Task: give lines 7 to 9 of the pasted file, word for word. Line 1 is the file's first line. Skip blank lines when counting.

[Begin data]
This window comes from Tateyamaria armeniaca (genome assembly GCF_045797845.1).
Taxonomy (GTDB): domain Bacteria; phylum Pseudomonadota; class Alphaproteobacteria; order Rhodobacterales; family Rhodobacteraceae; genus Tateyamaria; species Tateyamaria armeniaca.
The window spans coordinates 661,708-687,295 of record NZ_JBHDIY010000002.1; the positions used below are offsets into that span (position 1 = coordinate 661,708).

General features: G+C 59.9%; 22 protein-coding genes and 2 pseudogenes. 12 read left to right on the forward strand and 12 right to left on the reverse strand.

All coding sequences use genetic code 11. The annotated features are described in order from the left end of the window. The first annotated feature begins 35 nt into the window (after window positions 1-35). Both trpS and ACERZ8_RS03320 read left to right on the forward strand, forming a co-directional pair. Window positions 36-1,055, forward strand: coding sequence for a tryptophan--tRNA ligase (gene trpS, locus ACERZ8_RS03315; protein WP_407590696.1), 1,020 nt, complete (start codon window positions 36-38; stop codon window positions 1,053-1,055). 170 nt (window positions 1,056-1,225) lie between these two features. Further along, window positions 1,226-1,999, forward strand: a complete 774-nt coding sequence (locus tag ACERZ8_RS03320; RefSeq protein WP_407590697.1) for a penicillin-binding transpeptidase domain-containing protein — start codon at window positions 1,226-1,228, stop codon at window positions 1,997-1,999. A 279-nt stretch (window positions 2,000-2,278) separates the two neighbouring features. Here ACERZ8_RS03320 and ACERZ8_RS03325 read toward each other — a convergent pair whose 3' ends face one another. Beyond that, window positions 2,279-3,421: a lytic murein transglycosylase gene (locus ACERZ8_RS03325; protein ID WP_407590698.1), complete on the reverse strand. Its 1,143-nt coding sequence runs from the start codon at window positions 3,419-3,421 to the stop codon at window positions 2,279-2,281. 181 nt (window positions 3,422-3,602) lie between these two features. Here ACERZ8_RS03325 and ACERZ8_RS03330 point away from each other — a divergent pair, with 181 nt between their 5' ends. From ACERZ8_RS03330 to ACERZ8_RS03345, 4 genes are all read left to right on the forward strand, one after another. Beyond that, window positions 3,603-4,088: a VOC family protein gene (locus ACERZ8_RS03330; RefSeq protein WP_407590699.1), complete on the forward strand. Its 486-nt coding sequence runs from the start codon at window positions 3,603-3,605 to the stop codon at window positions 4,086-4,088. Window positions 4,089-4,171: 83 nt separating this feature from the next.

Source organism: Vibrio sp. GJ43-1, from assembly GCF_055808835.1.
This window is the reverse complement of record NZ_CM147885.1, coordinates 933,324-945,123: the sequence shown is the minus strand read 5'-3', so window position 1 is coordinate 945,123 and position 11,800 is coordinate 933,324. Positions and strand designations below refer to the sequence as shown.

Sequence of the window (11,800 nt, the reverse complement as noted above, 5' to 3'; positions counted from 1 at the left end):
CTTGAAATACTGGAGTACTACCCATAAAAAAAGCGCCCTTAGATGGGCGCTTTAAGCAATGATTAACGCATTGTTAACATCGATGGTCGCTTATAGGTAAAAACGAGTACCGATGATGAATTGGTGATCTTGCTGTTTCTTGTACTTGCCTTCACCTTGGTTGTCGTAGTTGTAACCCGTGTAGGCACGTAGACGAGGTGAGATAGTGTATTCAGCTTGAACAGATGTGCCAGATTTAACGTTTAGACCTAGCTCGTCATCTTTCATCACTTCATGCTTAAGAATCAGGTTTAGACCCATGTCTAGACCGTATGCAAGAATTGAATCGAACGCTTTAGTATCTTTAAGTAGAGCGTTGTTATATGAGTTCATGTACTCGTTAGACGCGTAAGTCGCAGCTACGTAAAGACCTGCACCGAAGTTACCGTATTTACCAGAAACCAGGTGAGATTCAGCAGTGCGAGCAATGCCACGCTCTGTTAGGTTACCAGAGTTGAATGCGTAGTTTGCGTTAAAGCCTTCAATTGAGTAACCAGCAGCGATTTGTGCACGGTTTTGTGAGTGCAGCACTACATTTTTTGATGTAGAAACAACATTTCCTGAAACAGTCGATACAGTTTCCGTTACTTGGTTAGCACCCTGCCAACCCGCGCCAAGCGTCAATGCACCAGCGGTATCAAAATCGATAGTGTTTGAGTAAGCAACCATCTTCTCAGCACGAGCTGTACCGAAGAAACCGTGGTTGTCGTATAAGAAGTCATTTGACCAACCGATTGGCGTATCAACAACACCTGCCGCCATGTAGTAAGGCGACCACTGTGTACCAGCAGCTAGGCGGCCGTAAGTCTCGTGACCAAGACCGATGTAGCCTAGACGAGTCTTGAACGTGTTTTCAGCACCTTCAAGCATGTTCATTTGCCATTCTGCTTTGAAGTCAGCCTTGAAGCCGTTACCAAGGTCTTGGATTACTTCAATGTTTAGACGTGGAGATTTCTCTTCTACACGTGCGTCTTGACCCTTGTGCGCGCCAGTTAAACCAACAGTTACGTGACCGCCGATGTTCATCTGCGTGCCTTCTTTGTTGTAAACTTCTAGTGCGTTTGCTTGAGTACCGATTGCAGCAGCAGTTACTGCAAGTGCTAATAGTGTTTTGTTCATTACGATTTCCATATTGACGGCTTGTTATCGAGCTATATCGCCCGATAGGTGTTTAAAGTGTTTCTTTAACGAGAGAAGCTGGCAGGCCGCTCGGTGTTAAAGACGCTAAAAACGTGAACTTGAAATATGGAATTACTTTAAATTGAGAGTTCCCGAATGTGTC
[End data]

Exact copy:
This window is the reverse complement of record NZ_CM147885.1, coordinates 933,324-945,123: the sequence shown is the minus strand read 5'-3', so window position 1 is coordinate 945,123 and position 11,800 is coordinate 933,324. Positions and strand designations below refer to the sequence as shown.

Sequence of the window (11,800 nt, the reverse complement as noted above, 5' to 3'; positions counted from 1 at the left end):
CTTGAAATACTGGAGTACTACCCATAAAAAAAGCGCCCTTAGATGGGCGCTTTAAGCAATGATTAACGCATTGTTAACATCGATGGTCGCTTATAGGTAAAAACGAGTACCGATGATGAATTGGTGATCTTGCTGTTTCTTGTACTTGCCTTCACCTTGGTTGTCGTAGTTGTAACCCGTGTAGGCACGTAGACGAGGTGAGATAGTGTATTCAGCTTGAACAGATGTGCCAGATTTAACGTTTAGACCTAGCTCGTCATCTTTCATCACTTCATGCTTAAGAATCAGGTTTAGACCCATGTCTAGACCGTATGCAAGAATTGAATCGAACGCTTTAGTATCTTTAAGTAGAGCGTTGTTATATGAGTTCATGTACTCGTTAGACGCGTAAGTCGCAGCTACGTAAAGACCTGCACCGAAGTTACCGTATTTACCAGAAACCAGGTGAGATTCAGCAGTGCGAGCAATGCCACGCTCTGTTAGGTTACCAGAGTTGAATGCGTAGTTTGCGTTAAAGCCTTCAATTGAGTAACCAGCAGCGATTTGTGCACGGTTTTGTGAGTGCAGCACTACATTTTTTGATGTAGAAACAACATTTCCTGAAACAGTCGATACAGTTTCCGTTACTTGGTTAGCACCCTGCCAACCCGCGCCAAGCGTCAATGCACCAGCGGTATCAAAATCGATAGTGTTTGAGTAAGCAACCATCTTCTCAGCACGAGCTGTACCGAAGAAACCGTGGTTGTCGTATAAGAAGTCATTTGACCAACCGATTGGCGTATCAACAACACCTGCCGCCATGTAGTAAGGCGACCACTGTGTACCAGCAGCTAGGCGGCCGTAAGTCTCGTGACCAAGACCGATGTAGCCTAGACGAGTCTTGAACGTGTTTTCAGCACCTTCAAGCATGTTCATTTGCCATTCTGCTTTGAAGTCAGCCTTGAAGCCGTTACCAAGGTCTTGGATTACTTCAATGTTTAGACGTGGAGATTTCTCTTCTACACGTGCGTCTTGACCCTTGTGCGCGCCAGTTAAACCAACAGTTACGTGACCGCCGATGTTCATCTGCGTGCCTTCTTTGTTGTAAACTTCTAGTGCGTTTGCTTGAGTACCGATTGCAGCAGCAGTTACTGCAAGTGCTAATAGTGTTTTGTTCATTACGATTTCCATATTGACGGCTTGTTATCGAGCTATATCGCCCGATAGGTGTTTAAAGTGTTTCTTTAACGAGAGAAGCTGGCAGGCCGCTCGGTGTTAAAGACGCTAAAAACGTGAACTTGAAATATGGAATTACTTTAAATTGAGAGTTCCCGAATGTGTC